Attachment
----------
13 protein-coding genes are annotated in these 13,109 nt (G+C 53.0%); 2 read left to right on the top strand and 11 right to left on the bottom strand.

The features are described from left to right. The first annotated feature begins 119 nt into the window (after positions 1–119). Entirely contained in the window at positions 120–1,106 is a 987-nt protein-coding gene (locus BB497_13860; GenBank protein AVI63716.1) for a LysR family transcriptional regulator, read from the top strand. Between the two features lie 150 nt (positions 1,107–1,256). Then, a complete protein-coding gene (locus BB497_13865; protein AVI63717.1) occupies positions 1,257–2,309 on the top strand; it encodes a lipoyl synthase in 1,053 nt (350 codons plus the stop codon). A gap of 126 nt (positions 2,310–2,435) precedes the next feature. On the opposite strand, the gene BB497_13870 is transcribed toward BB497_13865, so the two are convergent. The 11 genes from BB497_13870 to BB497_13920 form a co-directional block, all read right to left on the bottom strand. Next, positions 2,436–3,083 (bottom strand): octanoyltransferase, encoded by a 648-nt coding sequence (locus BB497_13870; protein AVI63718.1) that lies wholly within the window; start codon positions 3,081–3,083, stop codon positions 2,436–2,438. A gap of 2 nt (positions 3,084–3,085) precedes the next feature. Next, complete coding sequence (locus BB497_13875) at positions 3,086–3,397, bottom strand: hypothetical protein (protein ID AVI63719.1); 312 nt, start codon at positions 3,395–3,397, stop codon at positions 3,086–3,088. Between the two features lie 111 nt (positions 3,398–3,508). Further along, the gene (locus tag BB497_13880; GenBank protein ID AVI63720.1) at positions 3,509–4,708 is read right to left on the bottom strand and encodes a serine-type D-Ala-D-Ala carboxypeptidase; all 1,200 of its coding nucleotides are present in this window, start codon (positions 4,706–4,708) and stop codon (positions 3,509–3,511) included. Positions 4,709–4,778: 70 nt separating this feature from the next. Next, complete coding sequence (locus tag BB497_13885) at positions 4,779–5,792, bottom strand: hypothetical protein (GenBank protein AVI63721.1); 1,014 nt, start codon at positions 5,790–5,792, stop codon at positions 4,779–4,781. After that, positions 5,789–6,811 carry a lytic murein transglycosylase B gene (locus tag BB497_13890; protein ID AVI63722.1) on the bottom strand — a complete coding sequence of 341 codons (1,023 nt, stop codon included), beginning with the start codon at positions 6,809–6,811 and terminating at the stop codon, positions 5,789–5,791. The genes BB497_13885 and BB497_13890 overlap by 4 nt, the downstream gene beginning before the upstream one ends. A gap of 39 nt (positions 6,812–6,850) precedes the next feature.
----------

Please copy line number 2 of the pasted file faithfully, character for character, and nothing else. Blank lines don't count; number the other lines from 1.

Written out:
The features are described from left to right. The first annotated feature begins 119 nt into the window (after positions 1–119). Entirely contained in the window at positions 120–1,106 is a 987-nt protein-coding gene (locus BB497_13860; GenBank protein AVI63716.1) for a LysR family transcriptional regulator, read from the top strand. Between the two features lie 150 nt (positions 1,107–1,256). Then, a complete protein-coding gene (locus BB497_13865; protein AVI63717.1) occupies positions 1,257–2,309 on the top strand; it encodes a lipoyl synthase in 1,053 nt (350 codons plus the stop codon). A gap of 126 nt (positions 2,310–2,435) precedes the next feature. On the opposite strand, the gene BB497_13870 is transcribed toward BB497_13865, so the two are convergent. The 11 genes from BB497_13870 to BB497_13920 form a co-directional block, all read right to left on the bottom strand. Next, positions 2,436–3,083 (bottom strand): octanoyltransferase, encoded by a 648-nt coding sequence (locus BB497_13870; protein AVI63718.1) that lies wholly within the window; start codon positions 3,081–3,083, stop codon positions 2,436–2,438. A gap of 2 nt (positions 3,084–3,085) precedes the next feature. Next, complete coding sequence (locus BB497_13875) at positions 3,086–3,397, bottom strand: hypothetical protein (protein ID AVI63719.1); 312 nt, start codon at positions 3,395–3,397, stop codon at positions 3,086–3,088. Between the two features lie 111 nt (positions 3,398–3,508). Further along, the gene (locus tag BB497_13880; GenBank protein ID AVI63720.1) at positions 3,509–4,708 is read right to left on the bottom strand and encodes a serine-type D-Ala-D-Ala carboxypeptidase; all 1,200 of its coding nucleotides are present in this window, start codon (positions 4,706–4,708) and stop codon (positions 3,509–3,511) included. Positions 4,709–4,778: 70 nt separating this feature from the next. Next, complete coding sequence (locus tag BB497_13885) at positions 4,779–5,792, bottom strand: hypothetical protein (GenBank protein AVI63721.1); 1,014 nt, start codon at positions 5,790–5,792, stop codon at positions 4,779–4,781. After that, positions 5,789–6,811 carry a lytic murein transglycosylase B gene (locus tag BB497_13890; protein ID AVI63722.1) on the bottom strand — a complete coding sequence of 341 codons (1,023 nt, stop codon included), beginning with the start codon at positions 6,809–6,811 and terminating at the stop codon, positions 5,789–5,791. The genes BB497_13885 and BB497_13890 overlap by 4 nt, the downstream gene beginning before the upstream one ends. A gap of 39 nt (positions 6,812–6,850) precedes the next feature.